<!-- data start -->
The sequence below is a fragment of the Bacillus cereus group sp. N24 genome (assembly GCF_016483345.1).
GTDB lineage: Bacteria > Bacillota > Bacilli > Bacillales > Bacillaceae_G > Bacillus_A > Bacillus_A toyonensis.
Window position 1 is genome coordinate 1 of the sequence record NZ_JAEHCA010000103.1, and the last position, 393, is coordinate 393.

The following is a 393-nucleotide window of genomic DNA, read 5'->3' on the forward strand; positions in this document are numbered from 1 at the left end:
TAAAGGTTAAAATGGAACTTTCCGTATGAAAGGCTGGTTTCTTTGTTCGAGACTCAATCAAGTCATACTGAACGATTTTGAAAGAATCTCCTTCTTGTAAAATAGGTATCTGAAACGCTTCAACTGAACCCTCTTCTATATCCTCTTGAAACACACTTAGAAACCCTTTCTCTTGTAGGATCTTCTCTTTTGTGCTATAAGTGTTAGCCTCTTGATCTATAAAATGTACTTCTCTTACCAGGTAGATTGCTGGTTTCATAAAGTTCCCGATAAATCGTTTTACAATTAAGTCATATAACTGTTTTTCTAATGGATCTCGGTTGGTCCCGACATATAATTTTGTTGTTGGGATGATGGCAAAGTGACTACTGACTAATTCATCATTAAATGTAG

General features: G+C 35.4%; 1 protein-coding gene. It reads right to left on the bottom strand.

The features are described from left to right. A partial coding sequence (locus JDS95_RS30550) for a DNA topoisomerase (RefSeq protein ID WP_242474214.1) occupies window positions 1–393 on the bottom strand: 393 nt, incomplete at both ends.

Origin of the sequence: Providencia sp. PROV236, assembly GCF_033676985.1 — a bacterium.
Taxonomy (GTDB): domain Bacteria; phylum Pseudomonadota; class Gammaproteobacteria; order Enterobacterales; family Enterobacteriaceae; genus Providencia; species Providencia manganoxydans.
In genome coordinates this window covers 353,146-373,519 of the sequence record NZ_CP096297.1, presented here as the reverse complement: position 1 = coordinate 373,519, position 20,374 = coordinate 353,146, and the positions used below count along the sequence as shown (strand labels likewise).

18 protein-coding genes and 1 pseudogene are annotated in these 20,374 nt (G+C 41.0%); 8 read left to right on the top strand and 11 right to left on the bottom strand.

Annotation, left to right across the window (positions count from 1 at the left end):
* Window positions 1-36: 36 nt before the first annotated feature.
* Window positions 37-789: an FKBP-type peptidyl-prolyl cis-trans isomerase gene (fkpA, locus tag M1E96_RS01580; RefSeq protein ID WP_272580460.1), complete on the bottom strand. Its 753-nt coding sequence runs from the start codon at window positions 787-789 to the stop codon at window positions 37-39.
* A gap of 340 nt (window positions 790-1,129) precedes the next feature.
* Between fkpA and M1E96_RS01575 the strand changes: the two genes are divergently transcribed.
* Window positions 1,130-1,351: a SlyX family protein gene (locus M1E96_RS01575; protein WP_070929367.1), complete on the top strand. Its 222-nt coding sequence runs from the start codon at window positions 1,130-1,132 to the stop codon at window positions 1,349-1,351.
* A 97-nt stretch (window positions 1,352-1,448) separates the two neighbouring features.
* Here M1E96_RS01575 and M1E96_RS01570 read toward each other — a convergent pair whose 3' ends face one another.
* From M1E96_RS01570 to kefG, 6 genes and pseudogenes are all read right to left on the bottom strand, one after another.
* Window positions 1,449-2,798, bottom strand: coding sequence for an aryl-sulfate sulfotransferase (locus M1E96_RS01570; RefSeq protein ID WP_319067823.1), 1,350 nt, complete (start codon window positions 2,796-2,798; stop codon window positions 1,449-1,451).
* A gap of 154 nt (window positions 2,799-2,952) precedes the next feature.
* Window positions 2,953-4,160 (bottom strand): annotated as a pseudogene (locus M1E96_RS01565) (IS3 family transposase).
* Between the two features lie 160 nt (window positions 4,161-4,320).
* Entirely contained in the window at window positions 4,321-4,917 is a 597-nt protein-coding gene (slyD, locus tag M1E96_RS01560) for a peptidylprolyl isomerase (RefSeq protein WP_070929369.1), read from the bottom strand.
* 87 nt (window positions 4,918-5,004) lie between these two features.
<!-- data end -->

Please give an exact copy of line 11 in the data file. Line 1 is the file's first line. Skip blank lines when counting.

18 protein-coding genes and 1 pseudogene are annotated in these 20,374 nt (G+C 41.0%); 8 read left to right on the top strand and 11 right to left on the bottom strand.